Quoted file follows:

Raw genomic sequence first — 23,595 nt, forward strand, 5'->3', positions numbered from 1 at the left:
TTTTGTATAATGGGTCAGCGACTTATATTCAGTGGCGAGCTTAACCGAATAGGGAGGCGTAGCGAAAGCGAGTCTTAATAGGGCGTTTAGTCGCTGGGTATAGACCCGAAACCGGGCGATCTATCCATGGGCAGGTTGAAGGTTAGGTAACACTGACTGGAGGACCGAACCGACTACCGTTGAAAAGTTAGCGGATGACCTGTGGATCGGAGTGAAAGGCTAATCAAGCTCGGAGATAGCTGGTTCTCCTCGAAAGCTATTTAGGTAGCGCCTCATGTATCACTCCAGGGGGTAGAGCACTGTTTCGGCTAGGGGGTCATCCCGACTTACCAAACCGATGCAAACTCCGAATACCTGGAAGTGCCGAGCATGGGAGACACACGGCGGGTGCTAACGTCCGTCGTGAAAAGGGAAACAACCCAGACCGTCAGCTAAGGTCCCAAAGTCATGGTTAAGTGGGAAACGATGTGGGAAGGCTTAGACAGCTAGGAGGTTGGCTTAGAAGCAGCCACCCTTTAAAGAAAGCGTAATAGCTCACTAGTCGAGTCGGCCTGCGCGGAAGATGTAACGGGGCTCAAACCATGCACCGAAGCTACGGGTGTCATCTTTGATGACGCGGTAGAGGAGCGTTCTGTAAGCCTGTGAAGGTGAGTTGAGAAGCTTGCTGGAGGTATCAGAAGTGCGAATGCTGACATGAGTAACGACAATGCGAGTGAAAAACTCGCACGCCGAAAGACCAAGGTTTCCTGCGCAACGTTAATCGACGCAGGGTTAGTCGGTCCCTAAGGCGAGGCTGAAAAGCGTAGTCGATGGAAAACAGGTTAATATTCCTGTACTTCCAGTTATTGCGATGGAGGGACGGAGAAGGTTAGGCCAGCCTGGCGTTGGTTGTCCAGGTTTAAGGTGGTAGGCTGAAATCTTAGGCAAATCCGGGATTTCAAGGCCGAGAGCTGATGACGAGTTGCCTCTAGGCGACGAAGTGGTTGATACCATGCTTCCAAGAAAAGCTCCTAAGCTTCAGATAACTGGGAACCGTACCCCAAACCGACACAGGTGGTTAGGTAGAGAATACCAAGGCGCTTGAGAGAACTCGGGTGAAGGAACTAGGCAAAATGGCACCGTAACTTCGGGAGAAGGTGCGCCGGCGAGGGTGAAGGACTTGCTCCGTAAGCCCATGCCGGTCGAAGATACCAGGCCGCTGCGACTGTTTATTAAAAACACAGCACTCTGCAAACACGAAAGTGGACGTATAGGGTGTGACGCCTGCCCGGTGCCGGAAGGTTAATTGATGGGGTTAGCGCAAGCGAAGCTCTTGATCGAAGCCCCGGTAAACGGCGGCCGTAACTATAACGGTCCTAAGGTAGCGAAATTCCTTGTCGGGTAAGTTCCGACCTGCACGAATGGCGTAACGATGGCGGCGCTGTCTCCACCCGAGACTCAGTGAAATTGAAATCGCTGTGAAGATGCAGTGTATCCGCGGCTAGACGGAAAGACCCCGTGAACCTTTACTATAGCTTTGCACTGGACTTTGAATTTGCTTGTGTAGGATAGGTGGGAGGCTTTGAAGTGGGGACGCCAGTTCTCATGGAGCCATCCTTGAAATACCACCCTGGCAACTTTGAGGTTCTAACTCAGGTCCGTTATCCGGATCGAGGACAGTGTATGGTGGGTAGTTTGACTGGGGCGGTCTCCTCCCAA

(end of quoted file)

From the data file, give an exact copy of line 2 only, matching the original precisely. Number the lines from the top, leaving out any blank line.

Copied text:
TTTTGTATAATGGGTCAGCGACTTATATTCAGTGGCGAGCTTAACCGAATAGGGAGGCGTAGCGAAAGCGAGTCTTAATAGGGCGTTTAGTCGCTGGGTATAGACCCGAAACCGGGCGATCTATCCATGGGCAGGTTGAAGGTTAGGTAACACTGACTGGAGGACCGAACCGACTACCGTTGAAAAGTTAGCGGATGACCTGTGGATCGGAGTGAAAGGCTAATCAAGCTCGGAGATAGCTGGTTCTCCTCGAAAGCTATTTAGGTAGCGCCTCATGTATCACTCCAGGGGGTAGAGCACTGTTTCGGCTAGGGGGTCATCCCGACTTACCAAACCGATGCAAACTCCGAATACCTGGAAGTGCCGAGCATGGGAGACACACGGCGGGTGCTAACGTCCGTCGTGAAAAGGGAAACAACCCAGACCGTCAGCTAAGGTCCCAAAGTCATGGTTAAGTGGGAAACGATGTGGGAAGGCTTAGACAGCTAGGAGGTTGGCTTAGAAGCAGCCACCCTTTAAAGAAAGCGTAATAGCTCACTAGTCGAGTCGGCCTGCGCGGAAGATGTAACGGGGCTCAAACCATGCACCGAAGCTACGGGTGTCATCTTTGATGACGCGGTAGAGGAGCGTTCTGTAAGCCTGTGAAGGTGAGTTGAGAAGCTTGCTGGAGGTATCAGAAGTGCGAATGCTGACATGAGTAACGACAATGCGAGTGAAAAACTCGCACGCCGAAAGACCAAGGTTTCCTGCGCAACGTTAATCGACGCAGGGTTAGTCGGTCCCTAAGGCGAGGCTGAAAAGCGTAGTCGATGGAAAACAGGTTAATATTCCTGTACTTCCAGTTATTGCGATGGAGGGACGGAGAAGGTTAGGCCAGCCTGGCGTTGGTTGTCCAGGTTTAAGGTGGTAGGCTGAAATCTTAGGCAAATCCGGGATTTCAAGGCCGAGAGCTGATGACGAGTTGCCTCTAGGCGACGAAGTGGTTGATACCATGCTTCCAAGAAAAGCTCCTAAGCTTCAGATAACTGGGAACCGTACCCCAAACCGACACAGGTGGTTAGGTAGAGAATACCAAGGCGCTTGAGAGAACTCGGGTGAAGGAACTAGGCAAAATGGCACCGTAACTTCGGGAGAAGGTGCGCCGGCGAGGGTGAAGGACTTGCTCCGTAAGCCCATGCCGGTCGAAGATACCAGGCCGCTGCGACTGTTTATTAAAAACACAGCACTCTGCAAACACGAAAGTGGACGTATAGGGTGTGACGCCTGCCCGGTGCCGGAAGGTTAATTGATGGGGTTAGCGCAAGCGAAGCTCTTGATCGAAGCCCCGGTAAACGGCGGCCGTAACTATAACGGTCCTAAGGTAGCGAAATTCCTTGTCGGGTAAGTTCCGACCTGCACGAATGGCGTAACGATGGCGGCGCTGTCTCCACCCGAGACTCAGTGAAATTGAAATCGCTGTGAAGATGCAGTGTATCCGCGGCTAGACGGAAAGACCCCGTGAACCTTTACTATAGCTTTGCACTGGACTTTGAATTTGCTTGTGTAGGATAGGTGGGAGGCTTTGAAGTGGGGACGCCAGTTCTCATGGAGCCATCCTTGAAATACCACCCTGGCAACTTTGAGGTTCTAACTCAGGTCCGTTATCCGGATCGAGGACAGTGTATGGTGGGTAGTTTGACTGGGGCGGTCTCCTCCCAA